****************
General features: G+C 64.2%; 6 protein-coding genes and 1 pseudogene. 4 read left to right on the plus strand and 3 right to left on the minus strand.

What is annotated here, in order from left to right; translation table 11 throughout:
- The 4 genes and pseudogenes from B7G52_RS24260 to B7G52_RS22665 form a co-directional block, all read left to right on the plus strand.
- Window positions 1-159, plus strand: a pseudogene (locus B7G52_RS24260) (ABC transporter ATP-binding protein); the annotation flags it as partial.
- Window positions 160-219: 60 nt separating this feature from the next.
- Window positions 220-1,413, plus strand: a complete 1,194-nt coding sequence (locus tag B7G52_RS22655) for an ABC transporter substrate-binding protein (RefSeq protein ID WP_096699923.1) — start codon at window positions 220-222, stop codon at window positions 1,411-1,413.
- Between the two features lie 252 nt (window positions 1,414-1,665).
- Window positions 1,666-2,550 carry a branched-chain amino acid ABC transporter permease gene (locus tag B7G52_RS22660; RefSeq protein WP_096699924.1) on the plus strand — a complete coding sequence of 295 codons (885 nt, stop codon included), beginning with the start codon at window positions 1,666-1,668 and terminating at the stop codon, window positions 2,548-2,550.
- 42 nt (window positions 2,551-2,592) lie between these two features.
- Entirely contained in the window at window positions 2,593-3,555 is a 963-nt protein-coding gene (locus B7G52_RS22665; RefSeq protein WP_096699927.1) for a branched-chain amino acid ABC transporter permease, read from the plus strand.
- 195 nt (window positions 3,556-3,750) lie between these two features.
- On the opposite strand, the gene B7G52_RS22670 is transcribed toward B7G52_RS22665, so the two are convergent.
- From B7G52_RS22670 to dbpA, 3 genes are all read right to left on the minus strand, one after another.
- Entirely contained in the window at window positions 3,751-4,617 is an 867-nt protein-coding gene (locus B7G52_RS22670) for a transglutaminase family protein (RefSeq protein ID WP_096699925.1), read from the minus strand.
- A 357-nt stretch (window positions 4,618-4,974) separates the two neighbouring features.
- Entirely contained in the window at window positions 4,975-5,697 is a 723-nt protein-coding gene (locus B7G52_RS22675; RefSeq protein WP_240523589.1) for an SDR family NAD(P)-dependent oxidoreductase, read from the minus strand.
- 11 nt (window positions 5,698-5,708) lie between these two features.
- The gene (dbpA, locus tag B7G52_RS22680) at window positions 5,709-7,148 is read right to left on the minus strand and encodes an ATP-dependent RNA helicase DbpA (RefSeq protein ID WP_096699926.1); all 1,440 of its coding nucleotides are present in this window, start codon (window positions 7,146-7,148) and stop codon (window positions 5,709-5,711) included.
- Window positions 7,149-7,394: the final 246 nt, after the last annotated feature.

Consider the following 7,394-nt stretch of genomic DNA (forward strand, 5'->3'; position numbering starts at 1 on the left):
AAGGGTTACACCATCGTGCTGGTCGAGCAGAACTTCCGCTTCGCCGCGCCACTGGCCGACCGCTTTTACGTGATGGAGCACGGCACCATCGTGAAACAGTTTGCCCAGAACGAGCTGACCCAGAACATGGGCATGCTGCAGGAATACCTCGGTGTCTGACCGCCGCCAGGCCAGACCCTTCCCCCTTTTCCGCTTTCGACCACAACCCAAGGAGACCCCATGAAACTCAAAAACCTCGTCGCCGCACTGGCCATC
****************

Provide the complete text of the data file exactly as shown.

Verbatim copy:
General features: G+C 64.2%; 6 protein-coding genes and 1 pseudogene. 4 read left to right on the plus strand and 3 right to left on the minus strand.

What is annotated here, in order from left to right; translation table 11 throughout:
- The 4 genes and pseudogenes from B7G52_RS24260 to B7G52_RS22665 form a co-directional block, all read left to right on the plus strand.
- Window positions 1-159, plus strand: a pseudogene (locus B7G52_RS24260) (ABC transporter ATP-binding protein); the annotation flags it as partial.
- Window positions 160-219: 60 nt separating this feature from the next.
- Window positions 220-1,413, plus strand: a complete 1,194-nt coding sequence (locus tag B7G52_RS22655) for an ABC transporter substrate-binding protein (RefSeq protein ID WP_096699923.1) — start codon at window positions 220-222, stop codon at window positions 1,411-1,413.
- Between the two features lie 252 nt (window positions 1,414-1,665).
- Window positions 1,666-2,550 carry a branched-chain amino acid ABC transporter permease gene (locus tag B7G52_RS22660; RefSeq protein WP_096699924.1) on the plus strand — a complete coding sequence of 295 codons (885 nt, stop codon included), beginning with the start codon at window positions 1,666-1,668 and terminating at the stop codon, window positions 2,548-2,550.
- 42 nt (window positions 2,551-2,592) lie between these two features.
- Entirely contained in the window at window positions 2,593-3,555 is a 963-nt protein-coding gene (locus B7G52_RS22665; RefSeq protein WP_096699927.1) for a branched-chain amino acid ABC transporter permease, read from the plus strand.
- 195 nt (window positions 3,556-3,750) lie between these two features.
- On the opposite strand, the gene B7G52_RS22670 is transcribed toward B7G52_RS22665, so the two are convergent.
- From B7G52_RS22670 to dbpA, 3 genes are all read right to left on the minus strand, one after another.
- Entirely contained in the window at window positions 3,751-4,617 is an 867-nt protein-coding gene (locus B7G52_RS22670) for a transglutaminase family protein (RefSeq protein ID WP_096699925.1), read from the minus strand.
- A 357-nt stretch (window positions 4,618-4,974) separates the two neighbouring features.
- Entirely contained in the window at window positions 4,975-5,697 is a 723-nt protein-coding gene (locus B7G52_RS22675; RefSeq protein WP_240523589.1) for an SDR family NAD(P)-dependent oxidoreductase, read from the minus strand.
- 11 nt (window positions 5,698-5,708) lie between these two features.
- The gene (dbpA, locus tag B7G52_RS22680) at window positions 5,709-7,148 is read right to left on the minus strand and encodes an ATP-dependent RNA helicase DbpA (RefSeq protein ID WP_096699926.1); all 1,440 of its coding nucleotides are present in this window, start codon (window positions 7,146-7,148) and stop codon (window positions 5,709-5,711) included.
- Window positions 7,149-7,394: the final 246 nt, after the last annotated feature.

Consider the following 7,394-nt stretch of genomic DNA (forward strand, 5'->3'; position numbering starts at 1 on the left):
AAGGGTTACACCATCGTGCTGGTCGAGCAGAACTTCCGCTTCGCCGCGCCACTGGCCGACCGCTTTTACGTGATGGAGCACGGCACCATCGTGAAACAGTTTGCCCAGAACGAGCTGACCCAGAACATGGGCATGCTGCAGGAATACCTCGGTGTCTGACCGCCGCCAGGCCAGACCCTTCCCCCTTTTCCGCTTTCGACCACAACCCAAGGAGACCCCATGAAACTCAAAAACCTCGTCGCCGCACTGGCCATC